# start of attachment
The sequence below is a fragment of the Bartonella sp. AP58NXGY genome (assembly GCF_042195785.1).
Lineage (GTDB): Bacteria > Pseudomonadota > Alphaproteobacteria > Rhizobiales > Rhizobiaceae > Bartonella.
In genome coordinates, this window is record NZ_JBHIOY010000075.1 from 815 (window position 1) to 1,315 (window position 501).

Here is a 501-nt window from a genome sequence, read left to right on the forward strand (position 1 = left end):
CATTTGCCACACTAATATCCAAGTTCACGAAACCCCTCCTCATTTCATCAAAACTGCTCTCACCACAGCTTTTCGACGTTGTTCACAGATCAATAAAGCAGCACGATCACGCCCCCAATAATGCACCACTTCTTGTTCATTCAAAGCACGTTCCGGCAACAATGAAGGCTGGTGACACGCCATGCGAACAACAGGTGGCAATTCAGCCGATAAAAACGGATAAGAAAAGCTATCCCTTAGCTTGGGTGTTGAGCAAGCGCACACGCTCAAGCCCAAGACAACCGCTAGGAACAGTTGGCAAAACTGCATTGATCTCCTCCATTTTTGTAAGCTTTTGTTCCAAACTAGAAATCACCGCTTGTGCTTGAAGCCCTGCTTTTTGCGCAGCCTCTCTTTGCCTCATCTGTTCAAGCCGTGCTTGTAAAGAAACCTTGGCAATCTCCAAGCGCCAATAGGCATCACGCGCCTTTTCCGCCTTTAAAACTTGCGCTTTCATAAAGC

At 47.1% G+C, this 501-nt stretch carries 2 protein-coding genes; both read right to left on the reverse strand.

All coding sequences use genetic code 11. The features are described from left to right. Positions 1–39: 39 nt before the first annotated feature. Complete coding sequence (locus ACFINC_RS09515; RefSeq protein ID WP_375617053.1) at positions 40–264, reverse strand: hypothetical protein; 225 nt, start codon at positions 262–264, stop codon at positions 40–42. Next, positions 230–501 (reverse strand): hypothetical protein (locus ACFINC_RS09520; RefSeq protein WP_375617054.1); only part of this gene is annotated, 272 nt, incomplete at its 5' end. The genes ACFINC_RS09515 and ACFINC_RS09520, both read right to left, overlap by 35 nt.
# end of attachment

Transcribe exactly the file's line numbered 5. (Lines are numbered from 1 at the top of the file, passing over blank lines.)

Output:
CATTTGCCACACTAATATCCAAGTTCACGAAACCCCTCCTCATTTCATCAAAACTGCTCTCACCACAGCTTTTCGACGTTGTTCACAGATCAATAAAGCAGCACGATCACGCCCCCAATAATGCACCACTTCTTGTTCATTCAAAGCACGTTCCGGCAACAATGAAGGCTGGTGACACGCCATGCGAACAACAGGTGGCAATTCAGCCGATAAAAACGGATAAGAAAAGCTATCCCTTAGCTTGGGTGTTGAGCAAGCGCACACGCTCAAGCCCAAGACAACCGCTAGGAACAGTTGGCAAAACTGCATTGATCTCCTCCATTTTTGTAAGCTTTTGTTCCAAACTAGAAATCACCGCTTGTGCTTGAAGCCCTGCTTTTTGCGCAGCCTCTCTTTGCCTCATCTGTTCAAGCCGTGCTTGTAAAGAAACCTTGGCAATCTCCAAGCGCCAATAGGCATCACGCGCCTTTTCCGCCTTTAAAACTTGCGCTTTCATAAAGC